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DOJ, states to rebut Microsoft's antitrust arguments

Government lawyers this week will attack Microsoft's arguments in rebuttal papers expected to portray the software giant as a monopolist in the ongoing antitrust trial.

Government lawyers this week will counter Microsoft arguments in the company's federal antitrust trial, releasing rebuttal papers that are expected to portray the software giant as a monopolist, and a confrontational one at that.

The U.S. Justice Department and 19 states will file a rebuttal brief to proposed "conclusions of law" Microsoft delivered to the court last week.

The brief may be filed as early as tomorrow. The government had been scheduled to file its rebuttal today, but a snowstorm roaring up the East Coast forced a delay. The court, along with all other federal offices, is closed today in Washington.

Negotiations between the government and Microsoft have been taking place in Chicago for weeks, but with little progress, according to sources.

Part of the government's strategy will be to highlight the salient points in the findings of fact issued last November by U.S. District Judge Thomas Penfield Jackson. Microsoft trial - Conclusions of Law He concluded that Microsoft misused monopoly power and tied companies to restrictive contracts.

"I expect the government to go back through the facts and point out to Judge Jackson there are other findings that appear to undercut Microsoft's arguments in its proposed conclusions of law," said George Washington University Law School professor Bill Kovacic.

The government also will use the papers to test Microsoft's credibility. "The government will likely focus on some of what I call the silliness of Microsoft's argument, particularly their definition of the market to include every device known to man plus even those that haven't been invented yet," said Glenn Manishin, an antitrust attorney with Patton Boggs in McLean, Va.

Trustbusters have Microsoft's day in court alleged Microsoft violated antitrust law by, among other acts, attempting to monopolize the browser market, tying browser sales to the operating system, and imposing boot-up screen restrictions on computer makers.

Microsoft in its conclusions of law used sections of Jackson's findings, which numbered 207 pages in all, and case law going back 30 years to argue that it did nothing wrong. The Redmond, Wash.-based software maker also skillfully relied on an appeals court ruling to break down the argument it illegally tied two products--Internet Explorer and Windows 95/98--into one product, said legal experts.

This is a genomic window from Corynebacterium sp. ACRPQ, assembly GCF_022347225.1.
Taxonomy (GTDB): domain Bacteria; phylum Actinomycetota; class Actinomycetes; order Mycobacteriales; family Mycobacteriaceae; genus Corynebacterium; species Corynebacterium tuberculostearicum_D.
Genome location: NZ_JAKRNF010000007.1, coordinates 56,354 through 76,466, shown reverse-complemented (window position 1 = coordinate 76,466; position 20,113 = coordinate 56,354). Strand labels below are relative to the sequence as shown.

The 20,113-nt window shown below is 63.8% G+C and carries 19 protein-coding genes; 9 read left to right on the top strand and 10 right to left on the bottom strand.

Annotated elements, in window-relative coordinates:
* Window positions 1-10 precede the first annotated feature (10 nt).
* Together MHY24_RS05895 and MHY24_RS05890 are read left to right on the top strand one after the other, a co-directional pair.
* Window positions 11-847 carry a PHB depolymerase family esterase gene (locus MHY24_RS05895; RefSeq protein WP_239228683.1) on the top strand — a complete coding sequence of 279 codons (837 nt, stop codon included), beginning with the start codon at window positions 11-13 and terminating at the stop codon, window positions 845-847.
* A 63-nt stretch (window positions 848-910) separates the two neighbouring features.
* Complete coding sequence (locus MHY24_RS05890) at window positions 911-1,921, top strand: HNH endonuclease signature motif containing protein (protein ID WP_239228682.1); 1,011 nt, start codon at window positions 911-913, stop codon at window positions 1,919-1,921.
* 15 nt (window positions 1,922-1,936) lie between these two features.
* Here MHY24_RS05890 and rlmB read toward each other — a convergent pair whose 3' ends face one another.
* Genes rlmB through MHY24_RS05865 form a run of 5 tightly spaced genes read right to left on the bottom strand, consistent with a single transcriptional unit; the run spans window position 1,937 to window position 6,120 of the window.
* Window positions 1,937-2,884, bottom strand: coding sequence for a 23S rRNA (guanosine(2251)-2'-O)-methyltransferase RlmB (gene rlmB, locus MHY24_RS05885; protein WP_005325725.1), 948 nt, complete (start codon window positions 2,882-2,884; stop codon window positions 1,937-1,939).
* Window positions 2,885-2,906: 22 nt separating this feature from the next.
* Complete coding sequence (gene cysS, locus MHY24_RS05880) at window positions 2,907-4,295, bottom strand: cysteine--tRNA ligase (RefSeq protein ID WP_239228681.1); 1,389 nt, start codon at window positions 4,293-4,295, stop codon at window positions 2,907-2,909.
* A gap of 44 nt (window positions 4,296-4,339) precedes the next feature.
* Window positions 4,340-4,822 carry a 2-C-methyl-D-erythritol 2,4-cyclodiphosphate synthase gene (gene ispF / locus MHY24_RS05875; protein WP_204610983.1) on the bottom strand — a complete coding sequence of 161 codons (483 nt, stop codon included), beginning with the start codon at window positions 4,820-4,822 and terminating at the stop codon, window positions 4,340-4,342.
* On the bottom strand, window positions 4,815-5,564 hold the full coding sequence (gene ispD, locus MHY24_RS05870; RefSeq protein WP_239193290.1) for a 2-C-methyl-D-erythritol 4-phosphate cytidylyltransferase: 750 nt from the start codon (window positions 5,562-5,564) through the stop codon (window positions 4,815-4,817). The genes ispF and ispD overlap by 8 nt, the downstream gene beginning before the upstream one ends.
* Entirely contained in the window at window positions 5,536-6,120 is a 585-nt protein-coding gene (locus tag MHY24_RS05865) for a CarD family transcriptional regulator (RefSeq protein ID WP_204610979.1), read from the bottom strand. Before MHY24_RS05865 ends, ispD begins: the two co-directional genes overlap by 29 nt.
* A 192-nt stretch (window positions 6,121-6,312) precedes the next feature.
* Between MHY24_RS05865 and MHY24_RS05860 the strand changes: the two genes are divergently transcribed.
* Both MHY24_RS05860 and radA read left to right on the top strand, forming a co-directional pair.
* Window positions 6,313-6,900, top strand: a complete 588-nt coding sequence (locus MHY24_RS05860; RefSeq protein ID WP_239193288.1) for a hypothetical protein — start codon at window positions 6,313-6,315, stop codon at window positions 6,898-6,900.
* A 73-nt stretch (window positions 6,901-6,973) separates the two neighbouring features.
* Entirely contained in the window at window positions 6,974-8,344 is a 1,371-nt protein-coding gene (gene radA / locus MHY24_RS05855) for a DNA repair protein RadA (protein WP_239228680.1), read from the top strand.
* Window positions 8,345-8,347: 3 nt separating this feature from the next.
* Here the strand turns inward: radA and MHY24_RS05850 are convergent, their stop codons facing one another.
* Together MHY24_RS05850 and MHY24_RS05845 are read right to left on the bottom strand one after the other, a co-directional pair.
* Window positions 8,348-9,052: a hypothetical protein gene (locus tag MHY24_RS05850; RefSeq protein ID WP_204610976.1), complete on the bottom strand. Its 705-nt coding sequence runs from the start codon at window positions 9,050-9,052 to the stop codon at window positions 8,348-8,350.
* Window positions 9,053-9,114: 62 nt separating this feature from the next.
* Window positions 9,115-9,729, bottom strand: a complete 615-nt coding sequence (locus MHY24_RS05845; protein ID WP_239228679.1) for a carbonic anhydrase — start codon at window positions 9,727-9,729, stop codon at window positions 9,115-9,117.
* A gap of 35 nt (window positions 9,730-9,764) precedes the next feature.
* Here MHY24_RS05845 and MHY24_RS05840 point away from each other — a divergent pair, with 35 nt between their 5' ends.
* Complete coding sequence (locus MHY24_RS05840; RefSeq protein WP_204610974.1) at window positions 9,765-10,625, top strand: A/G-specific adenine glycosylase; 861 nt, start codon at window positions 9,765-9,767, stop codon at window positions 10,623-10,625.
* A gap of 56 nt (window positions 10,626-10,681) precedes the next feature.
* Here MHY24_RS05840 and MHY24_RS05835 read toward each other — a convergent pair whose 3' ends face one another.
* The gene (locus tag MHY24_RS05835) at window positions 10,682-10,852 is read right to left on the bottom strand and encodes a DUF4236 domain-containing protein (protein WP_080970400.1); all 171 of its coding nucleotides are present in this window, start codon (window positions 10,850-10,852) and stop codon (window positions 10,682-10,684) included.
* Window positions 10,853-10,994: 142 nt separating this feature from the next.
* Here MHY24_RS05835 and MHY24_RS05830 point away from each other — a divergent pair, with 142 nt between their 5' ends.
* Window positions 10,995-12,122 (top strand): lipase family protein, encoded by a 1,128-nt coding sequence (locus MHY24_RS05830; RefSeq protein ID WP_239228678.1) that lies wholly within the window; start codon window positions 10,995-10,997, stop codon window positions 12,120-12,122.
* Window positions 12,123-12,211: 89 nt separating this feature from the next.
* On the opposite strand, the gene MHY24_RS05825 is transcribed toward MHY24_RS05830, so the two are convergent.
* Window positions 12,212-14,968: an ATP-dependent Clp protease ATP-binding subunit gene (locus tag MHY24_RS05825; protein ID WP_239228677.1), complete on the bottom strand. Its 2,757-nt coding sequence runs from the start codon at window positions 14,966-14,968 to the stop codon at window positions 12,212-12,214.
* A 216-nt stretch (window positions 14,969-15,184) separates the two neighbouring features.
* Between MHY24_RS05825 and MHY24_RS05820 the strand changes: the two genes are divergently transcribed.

The government will contend Microsoft liberally interpreted some areas of Jackson's findings and used some original, but also flawed, case law citations to refute some allegations, Kovacic said

"The Justice Department will say that Microsoft has selectively searched the record for supporting information and will try to provide the context to go around some of those factual observations and reinforce its original proposed conclusions," Kovacic said.

Dana Hayter, an antitrust and intellectual property attorney with Fenwick & West in San Francisco, thinks the government will focus first and foremost on its strongest argument: monopolization. "The government will rebut Microsoft's contention that it doesn't have market power in a relevant market," Hayter said.

Microsoft dedicated 25 pages of its 70-page conclusions of law to the monopoly issue. Among other things, Microsoft tried to show BeOS and Linux are viable alternatives to Windows for a significant number of users and software developers. If so, Microsoft concluded, it does not meet the definition of monopolist.

But Hayter scoffed at that argument as not credible, especially with regard to Be.

CNET TV: Dana Hayter
CNET TV: Dana Hayter


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"Be is a great example of why network effects matter and why the applications barrier to entry is so effective," he said. "Rather than a case against market power, it is a great case study of the effects of market power."

The government is also expected to deal with Microsoft's response to allegations it forced PC makers to accept certain boot-up screen restrictions, which effectively locked out Netscape's browser from reaching customers. Microsoft relied on several copyright cases, including one involving the creators of "Monty Python's Flying Circus" and ABC TV, to show it could impose the restrictions.

University of Baltimore School of Law professor Bob Lande said Microsoft cut too fine a line between intellectual property and antitrust laws. "There are limits on behavior," Lande said. "Just because you have a copyright doesn't mean that you can use it in a scheme to monopolize. That is really complicated interaction, and the government is going to have to grapple with that in their response."

Jackson originally asked Microsoft to file its conclusions of law on Jan. 17, with rebuttal briefs scheduled for the following two Mondays. The judge later revised the schedule because of the Martin Luther King Jr. holiday, with Microsoft filing its conclusions of law on Jan. 17 and government and Microsoft rebuttal briefs due, respectively, on Jan 24. and Feb. 1.

Typically in antitrust cases, the parties submit findings of fact and conclusions of law simultaneously. But in an unusual move, Jackson broke up the process, giving the government and Microsoft the benefit of basing their conclusions of law on the judge's findings of fact.

Jackson will largely base his conclusions of law, essentially his ruling, on the document filed by the government, said legal experts. But he also will weigh heavily Microsoft's conclusions of law, the two rebuttal briefs, an amicus brief by Harvard Law School professor Lawrence Lessig and additional oral arguments scheduled for Feb. 22.